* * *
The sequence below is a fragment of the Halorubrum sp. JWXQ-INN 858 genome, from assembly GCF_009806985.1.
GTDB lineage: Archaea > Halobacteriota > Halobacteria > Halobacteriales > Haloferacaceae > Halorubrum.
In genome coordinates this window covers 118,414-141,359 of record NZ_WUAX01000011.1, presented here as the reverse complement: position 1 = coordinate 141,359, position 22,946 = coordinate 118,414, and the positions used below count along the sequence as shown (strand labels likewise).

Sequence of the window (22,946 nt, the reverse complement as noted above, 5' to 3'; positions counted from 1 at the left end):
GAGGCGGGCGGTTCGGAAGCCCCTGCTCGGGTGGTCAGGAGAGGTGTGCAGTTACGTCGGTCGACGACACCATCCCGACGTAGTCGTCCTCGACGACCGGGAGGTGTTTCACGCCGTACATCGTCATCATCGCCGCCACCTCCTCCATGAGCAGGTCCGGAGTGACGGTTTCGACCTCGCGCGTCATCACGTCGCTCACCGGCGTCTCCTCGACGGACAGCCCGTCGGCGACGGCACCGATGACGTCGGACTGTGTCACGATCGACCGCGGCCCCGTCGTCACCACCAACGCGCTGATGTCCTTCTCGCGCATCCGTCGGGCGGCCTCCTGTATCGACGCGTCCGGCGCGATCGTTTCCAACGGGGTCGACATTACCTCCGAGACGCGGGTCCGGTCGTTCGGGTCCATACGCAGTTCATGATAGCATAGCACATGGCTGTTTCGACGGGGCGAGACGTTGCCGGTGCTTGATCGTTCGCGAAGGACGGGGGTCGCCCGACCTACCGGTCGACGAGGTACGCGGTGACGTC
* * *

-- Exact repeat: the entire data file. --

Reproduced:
The sequence below is a fragment of the Halorubrum sp. JWXQ-INN 858 genome, from assembly GCF_009806985.1.
GTDB lineage: Archaea > Halobacteriota > Halobacteria > Halobacteriales > Haloferacaceae > Halorubrum.
In genome coordinates this window covers 118,414-141,359 of record NZ_WUAX01000011.1, presented here as the reverse complement: position 1 = coordinate 141,359, position 22,946 = coordinate 118,414, and the positions used below count along the sequence as shown (strand labels likewise).

Sequence of the window (22,946 nt, the reverse complement as noted above, 5' to 3'; positions counted from 1 at the left end):
GAGGCGGGCGGTTCGGAAGCCCCTGCTCGGGTGGTCAGGAGAGGTGTGCAGTTACGTCGGTCGACGACACCATCCCGACGTAGTCGTCCTCGACGACCGGGAGGTGTTTCACGCCGTACATCGTCATCATCGCCGCCACCTCCTCCATGAGCAGGTCCGGAGTGACGGTTTCGACCTCGCGCGTCATCACGTCGCTCACCGGCGTCTCCTCGACGGACAGCCCGTCGGCGACGGCACCGATGACGTCGGACTGTGTCACGATCGACCGCGGCCCCGTCGTCACCACCAACGCGCTGATGTCCTTCTCGCGCATCCGTCGGGCGGCCTCCTGTATCGACGCGTCCGGCGCGATCGTTTCCAACGGGGTCGACATTACCTCCGAGACGCGGGTCCGGTCGTTCGGGTCCATACGCAGTTCATGATAGCATAGCACATGGCTGTTTCGACGGGGCGAGACGTTGCCGGTGCTTGATCGTTCGCGAAGGACGGGGGTCGCCCGACCTACCGGTCGACGAGGTACGCGGTGACGTC